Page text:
Author(s): Dana Simpson
Winner of Washington State Book Award (Middle Readers) 2015. Short-listed for Black-Eyed Susan Award (Graphic Novel) 2015.
"Clean lines, clearly delineated panels and sparse background detail keep readers focused on the characters, driving the story forward without distraction. Recommend this to fans of Jennifer and Matthew Holm's Babymouse series and Frank Cammuso's Salem Hyde...A sweet, spun-sugar confection just right for unicorn fans." (Kirkus Reviews) "... hilarious, sweet, and unsentimental..." (Cory Doctorow, BoingBoing) "Readers in need of a good friend can curl up with this title. They won't be sorry." (Esther Keller, School Library Journal's Good Comics for Kids blog) "...unique and witty...Simple line drawings bring the characters to life without detracting from the clever dialogue...those looking for something to read after Jenni Holm's 'Babymouse' books might want to take a look." (Barbara Moon, School Library Journal) "I can't wait to share this collection with my students." (Travis Jonker, School Library Journal's "100 Scope Notes" blog) "...the friendship between [Phoebe and Marigold] is impeccably developed...Rich humor lies in the illustrations..." (The Bulletin of the Center for Children's Books) "This is a really cute book that is cleverly written...very relatable to girls ages 8 to 12..." (Time to Play Magazine) Named one of the "Best Feminist Books for Young Readers" list, "...a breathtakingly refreshing look at friendships and school age struggles." (Brandi Bailey, BookRiot) "Situational humor will appeal to all regardless of gender. The volume contains chuckles and pop references that will entertain the most skeptical adults as well as the target audience." (Library Media Connection) Included in the "Your pre-approved list of feminist books for all the kids in your life" roundup. (Caroline Gerdes, Hello Giggles)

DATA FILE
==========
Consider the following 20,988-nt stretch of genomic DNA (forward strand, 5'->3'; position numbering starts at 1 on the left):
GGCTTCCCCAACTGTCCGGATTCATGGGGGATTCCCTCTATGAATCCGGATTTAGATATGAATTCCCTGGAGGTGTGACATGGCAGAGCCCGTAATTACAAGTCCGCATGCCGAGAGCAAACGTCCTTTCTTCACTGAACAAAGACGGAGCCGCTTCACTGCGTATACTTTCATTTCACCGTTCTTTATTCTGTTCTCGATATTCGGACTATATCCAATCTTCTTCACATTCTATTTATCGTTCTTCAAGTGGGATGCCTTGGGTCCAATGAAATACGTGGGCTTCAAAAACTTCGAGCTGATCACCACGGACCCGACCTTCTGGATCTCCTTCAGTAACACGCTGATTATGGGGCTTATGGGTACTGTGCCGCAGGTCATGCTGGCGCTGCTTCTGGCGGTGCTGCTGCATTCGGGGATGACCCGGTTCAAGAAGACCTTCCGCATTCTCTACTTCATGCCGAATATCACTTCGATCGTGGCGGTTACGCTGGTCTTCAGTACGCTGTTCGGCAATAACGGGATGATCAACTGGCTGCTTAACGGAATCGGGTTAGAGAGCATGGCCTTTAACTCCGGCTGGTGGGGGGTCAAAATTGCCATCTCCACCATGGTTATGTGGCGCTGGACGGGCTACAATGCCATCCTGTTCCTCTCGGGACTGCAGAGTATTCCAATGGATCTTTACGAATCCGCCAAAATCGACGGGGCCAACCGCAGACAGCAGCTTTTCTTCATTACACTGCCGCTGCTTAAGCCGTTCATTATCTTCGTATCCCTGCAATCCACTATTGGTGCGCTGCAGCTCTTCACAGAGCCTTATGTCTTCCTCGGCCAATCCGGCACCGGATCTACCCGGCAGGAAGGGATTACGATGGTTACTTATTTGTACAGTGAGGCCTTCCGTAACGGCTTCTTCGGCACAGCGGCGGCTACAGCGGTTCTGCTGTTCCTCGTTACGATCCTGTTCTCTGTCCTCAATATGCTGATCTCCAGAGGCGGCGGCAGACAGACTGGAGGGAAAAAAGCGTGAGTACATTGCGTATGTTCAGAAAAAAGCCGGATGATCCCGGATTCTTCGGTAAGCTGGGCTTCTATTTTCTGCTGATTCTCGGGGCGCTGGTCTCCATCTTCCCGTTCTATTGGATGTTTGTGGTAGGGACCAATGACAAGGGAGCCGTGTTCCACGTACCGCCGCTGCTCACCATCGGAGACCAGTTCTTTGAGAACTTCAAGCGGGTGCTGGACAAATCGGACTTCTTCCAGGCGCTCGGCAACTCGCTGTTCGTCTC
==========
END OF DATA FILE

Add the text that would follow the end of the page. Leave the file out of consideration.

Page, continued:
Dana Claire Simpson grew up in Gig Harbor, Washington, drawing the entire time. She eventually graduated from the Evergreen State College, despite having spent all her time drawing, and not always for credit. Attempts at doing real work along the way are hardly worth mentioning; the relevant fact is that, from 1998 to 2008, she drew the internet comic strip Ozy and Millie. After winning the Amazon-sponsored Comic Strip Superstar contest in 2009, Universal Uclick signed her to a development deal for Heavenly Nostrils.